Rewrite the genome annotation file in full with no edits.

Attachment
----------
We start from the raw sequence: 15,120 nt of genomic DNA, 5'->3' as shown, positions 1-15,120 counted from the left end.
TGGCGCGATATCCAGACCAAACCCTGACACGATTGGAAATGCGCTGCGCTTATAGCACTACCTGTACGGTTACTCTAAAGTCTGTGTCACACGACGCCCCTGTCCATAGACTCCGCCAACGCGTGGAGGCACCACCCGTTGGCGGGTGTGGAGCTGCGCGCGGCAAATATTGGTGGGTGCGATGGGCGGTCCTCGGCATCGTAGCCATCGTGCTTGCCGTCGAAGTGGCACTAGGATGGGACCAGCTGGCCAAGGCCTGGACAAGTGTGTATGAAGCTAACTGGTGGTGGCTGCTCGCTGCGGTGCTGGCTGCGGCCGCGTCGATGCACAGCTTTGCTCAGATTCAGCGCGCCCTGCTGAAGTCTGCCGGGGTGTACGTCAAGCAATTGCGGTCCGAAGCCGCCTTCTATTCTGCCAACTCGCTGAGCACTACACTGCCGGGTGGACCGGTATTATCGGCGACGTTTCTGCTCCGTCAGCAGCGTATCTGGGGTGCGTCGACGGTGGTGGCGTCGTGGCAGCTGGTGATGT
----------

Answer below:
We start from the raw sequence: 15,120 nt of genomic DNA, 5'->3' as shown, positions 1-15,120 counted from the left end.
TGGCGCGATATCCAGACCAAACCCTGACACGATTGGAAATGCGCTGCGCTTATAGCACTACCTGTACGGTTACTCTAAAGTCTGTGTCACACGACGCCCCTGTCCATAGACTCCGCCAACGCGTGGAGGCACCACCCGTTGGCGGGTGTGGAGCTGCGCGCGGCAAATATTGGTGGGTGCGATGGGCGGTCCTCGGCATCGTAGCCATCGTGCTTGCCGTCGAAGTGGCACTAGGATGGGACCAGCTGGCCAAGGCCTGGACAAGTGTGTATGAAGCTAACTGGTGGTGGCTGCTCGCTGCGGTGCTGGCTGCGGCCGCGTCGATGCACAGCTTTGCTCAGATTCAGCGCGCCCTGCTGAAGTCTGCCGGGGTGTACGTCAAGCAATTGCGGTCCGAAGCCGCCTTCTATTCTGCCAACTCGCTGAGCACTACACTGCCGGGTGGACCGGTATTATCGGCGACGTTTCTGCTCCGTCAGCAGCGTATCTGGGGTGCGTCGACGGTGGTGGCGTCGTGGCAGCTGGTGATGT